Illinois loses 10,000 manufacturing jobs in past year
The manufacturing industry in Illinois continues to show job losses, despite October's net gain of 1,600 jobs.
The preliminary data released by the Illinois Department of Employment Security (IDES) shows the first small gain since June, although the overall manufacturing-jobs data shows a net loss of 10,000 jobs in the past year.
Of the 812 layoffs in October, 429 were in manufacturing, and 400 of those jobs were in the city of Belvidere in Boone County. Three firms permanently closed: Android Belvidere II, Ventra Belvidere LLC and Eberspaecher.
“High costs and competition from surrounding states continue to drain manufacturing jobs from Illinois,” Illinois Department of Commerce and Economic Opportunity acting Director Sean McCarthy said in a statement. “We saw several manufacturers move across the border to Wisconsin in October. Sixteen-hundred new manufacturing jobs is a start, but it is a drop in the bucket compared to the 10,000 manufacturing jobs Illinois has lost over the last 12 months – an average loss of nearly 200 jobs per week.”
Illinois has struggled to recover since the 2007-09 Great Recession. Manufacturing was particularly hard hit by the recession, and while neighboring states have recovered from most of its effects, Illinois' recovery has been slow.
"The recovery has been uneven among the various sectors, as Illinois still lags in manufacturing, construction and financial activities, as well as trade, transportation and utilities," Illinois Department of Employment Security (IDES) Director Jeff Mays said.
Among the factors affecting Illinois' recovery are high workers' compensation insurance costs. Manufacturing has higher insurance costs than other industries. While this affects manufacturing in general, Illinois workers' compensation rates are double or triple those of businesses in surrounding states.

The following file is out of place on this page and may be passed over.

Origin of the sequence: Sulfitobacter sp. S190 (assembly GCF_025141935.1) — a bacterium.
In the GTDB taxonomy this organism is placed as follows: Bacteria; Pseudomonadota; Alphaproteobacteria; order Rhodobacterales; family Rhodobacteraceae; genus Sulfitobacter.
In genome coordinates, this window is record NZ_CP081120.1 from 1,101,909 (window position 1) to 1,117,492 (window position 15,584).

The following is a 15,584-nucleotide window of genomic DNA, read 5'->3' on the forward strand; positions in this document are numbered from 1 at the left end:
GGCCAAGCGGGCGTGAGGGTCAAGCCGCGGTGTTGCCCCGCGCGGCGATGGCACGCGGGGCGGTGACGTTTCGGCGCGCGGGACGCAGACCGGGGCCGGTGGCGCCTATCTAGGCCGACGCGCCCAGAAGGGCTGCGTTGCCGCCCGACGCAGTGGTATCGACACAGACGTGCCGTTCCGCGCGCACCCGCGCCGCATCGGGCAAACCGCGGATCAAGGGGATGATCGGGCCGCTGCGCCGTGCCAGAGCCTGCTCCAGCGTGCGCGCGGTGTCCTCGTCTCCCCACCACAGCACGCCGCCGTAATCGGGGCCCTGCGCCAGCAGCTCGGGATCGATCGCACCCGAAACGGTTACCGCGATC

In Illinois, if the workplace contributes to an injury in any way, even if it is determined to be 1 percent at fault, the insurance pays full benefits to the employee. Gov. Bruce Rauner and Republican lawmakers are seeking reforms in workers' compensation to help lower costs and make the state more business-friendly. They support a stricter standard requiring that the workplace be determined the main cause of the injury for an employee to collect full workers' compensation benefits. Reforms face continued opposition from long-time legislators, such as Illinois House Speaker Mike Madigan (D-Chicago) and his colleagues.
Technology also has been a factor in the loss of manufacturing jobs. New businesses and existing businesses that are upgrading their manufacturing facilities use new automated technologies that require fewer workers. The manufacturers' output increases, but fewer jobs are available to blue-collar workers.
The loss of research and development (R&D) tax credits in 2015 also affected manufacturing. Between 2010 and 2014, manufacturing earned 60 percent of the R&D tax credits in the state. R&D tax credits draw investment into manufacturing and other industries. New and improved products that add to the global market and bring funds back into the state are a direct result of investing in R&D.
High property taxes, restrictive and expensive business regulations and the ongoing state budget crisis are also cited by Republican legislators and conservative think tanks, such as the Illinois Policy Institute, as factors in Illinois' slow recovery and continued exodus of jobs and skilled workers.
Manufacturing is not the only industry affected by the high cost of doing business in Illinois. The construction, financial, transportation and utilities industries also have seen job losses over the past year.
Professional and business services, however, saw a surge in new jobs. The industry added 31,400 jobs between October 2015 and October 2016. Education and health services, leisure and hospitality, and government also saw increases in jobs.
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